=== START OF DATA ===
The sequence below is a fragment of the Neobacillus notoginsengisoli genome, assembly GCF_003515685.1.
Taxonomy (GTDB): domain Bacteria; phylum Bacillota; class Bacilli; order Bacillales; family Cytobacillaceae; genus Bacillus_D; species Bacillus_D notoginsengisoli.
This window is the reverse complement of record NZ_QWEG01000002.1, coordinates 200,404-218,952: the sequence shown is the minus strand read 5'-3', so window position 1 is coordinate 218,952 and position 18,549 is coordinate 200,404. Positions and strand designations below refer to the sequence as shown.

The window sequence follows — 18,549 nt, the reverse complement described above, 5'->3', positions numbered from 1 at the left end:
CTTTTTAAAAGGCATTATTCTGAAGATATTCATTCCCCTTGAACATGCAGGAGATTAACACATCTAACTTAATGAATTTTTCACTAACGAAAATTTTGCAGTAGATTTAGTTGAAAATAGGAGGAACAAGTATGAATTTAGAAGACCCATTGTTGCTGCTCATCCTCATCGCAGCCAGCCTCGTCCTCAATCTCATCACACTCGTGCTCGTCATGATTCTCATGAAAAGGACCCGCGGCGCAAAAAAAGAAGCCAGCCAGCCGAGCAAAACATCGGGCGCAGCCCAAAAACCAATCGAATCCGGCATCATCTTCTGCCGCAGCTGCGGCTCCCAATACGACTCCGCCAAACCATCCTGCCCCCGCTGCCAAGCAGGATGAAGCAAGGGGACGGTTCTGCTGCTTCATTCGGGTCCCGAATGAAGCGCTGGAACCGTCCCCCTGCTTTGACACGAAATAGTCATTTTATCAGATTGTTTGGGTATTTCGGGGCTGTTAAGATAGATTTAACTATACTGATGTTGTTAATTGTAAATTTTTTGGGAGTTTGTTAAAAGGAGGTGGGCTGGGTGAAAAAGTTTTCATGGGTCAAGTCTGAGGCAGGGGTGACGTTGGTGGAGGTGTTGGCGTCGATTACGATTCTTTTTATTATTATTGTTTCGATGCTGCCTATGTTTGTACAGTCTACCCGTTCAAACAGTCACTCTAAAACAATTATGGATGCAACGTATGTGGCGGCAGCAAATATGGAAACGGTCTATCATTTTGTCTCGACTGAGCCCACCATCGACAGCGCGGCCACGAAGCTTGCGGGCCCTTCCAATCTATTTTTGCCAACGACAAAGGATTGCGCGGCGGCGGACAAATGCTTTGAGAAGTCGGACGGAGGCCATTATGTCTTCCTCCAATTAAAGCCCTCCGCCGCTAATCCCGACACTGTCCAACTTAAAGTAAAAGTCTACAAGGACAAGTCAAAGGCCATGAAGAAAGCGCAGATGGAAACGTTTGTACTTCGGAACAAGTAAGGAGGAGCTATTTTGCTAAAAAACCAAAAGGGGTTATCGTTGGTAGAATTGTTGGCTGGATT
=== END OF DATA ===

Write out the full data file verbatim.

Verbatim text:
The sequence below is a fragment of the Neobacillus notoginsengisoli genome, assembly GCF_003515685.1.
Taxonomy (GTDB): domain Bacteria; phylum Bacillota; class Bacilli; order Bacillales; family Cytobacillaceae; genus Bacillus_D; species Bacillus_D notoginsengisoli.
This window is the reverse complement of record NZ_QWEG01000002.1, coordinates 200,404-218,952: the sequence shown is the minus strand read 5'-3', so window position 1 is coordinate 218,952 and position 18,549 is coordinate 200,404. Positions and strand designations below refer to the sequence as shown.

The window sequence follows — 18,549 nt, the reverse complement described above, 5'->3', positions numbered from 1 at the left end:
CTTTTTAAAAGGCATTATTCTGAAGATATTCATTCCCCTTGAACATGCAGGAGATTAACACATCTAACTTAATGAATTTTTCACTAACGAAAATTTTGCAGTAGATTTAGTTGAAAATAGGAGGAACAAGTATGAATTTAGAAGACCCATTGTTGCTGCTCATCCTCATCGCAGCCAGCCTCGTCCTCAATCTCATCACACTCGTGCTCGTCATGATTCTCATGAAAAGGACCCGCGGCGCAAAAAAAGAAGCCAGCCAGCCGAGCAAAACATCGGGCGCAGCCCAAAAACCAATCGAATCCGGCATCATCTTCTGCCGCAGCTGCGGCTCCCAATACGACTCCGCCAAACCATCCTGCCCCCGCTGCCAAGCAGGATGAAGCAAGGGGACGGTTCTGCTGCTTCATTCGGGTCCCGAATGAAGCGCTGGAACCGTCCCCCTGCTTTGACACGAAATAGTCATTTTATCAGATTGTTTGGGTATTTCGGGGCTGTTAAGATAGATTTAACTATACTGATGTTGTTAATTGTAAATTTTTTGGGAGTTTGTTAAAAGGAGGTGGGCTGGGTGAAAAAGTTTTCATGGGTCAAGTCTGAGGCAGGGGTGACGTTGGTGGAGGTGTTGGCGTCGATTACGATTCTTTTTATTATTATTGTTTCGATGCTGCCTATGTTTGTACAGTCTACCCGTTCAAACAGTCACTCTAAAACAATTATGGATGCAACGTATGTGGCGGCAGCAAATATGGAAACGGTCTATCATTTTGTCTCGACTGAGCCCACCATCGACAGCGCGGCCACGAAGCTTGCGGGCCCTTCCAATCTATTTTTGCCAACGACAAAGGATTGCGCGGCGGCGGACAAATGCTTTGAGAAGTCGGACGGAGGCCATTATGTCTTCCTCCAATTAAAGCCCTCCGCCGCTAATCCCGACACTGTCCAACTTAAAGTAAAAGTCTACAAGGACAAGTCAAAGGCCATGAAGAAAGCGCAGATGGAAACGTTTGTACTTCGGAACAAGTAAGGAGGAGCTATTTTGCTAAAAAACCAAAAGGGGTTATCGTTGGTAGAATTGTTGGCTGGATT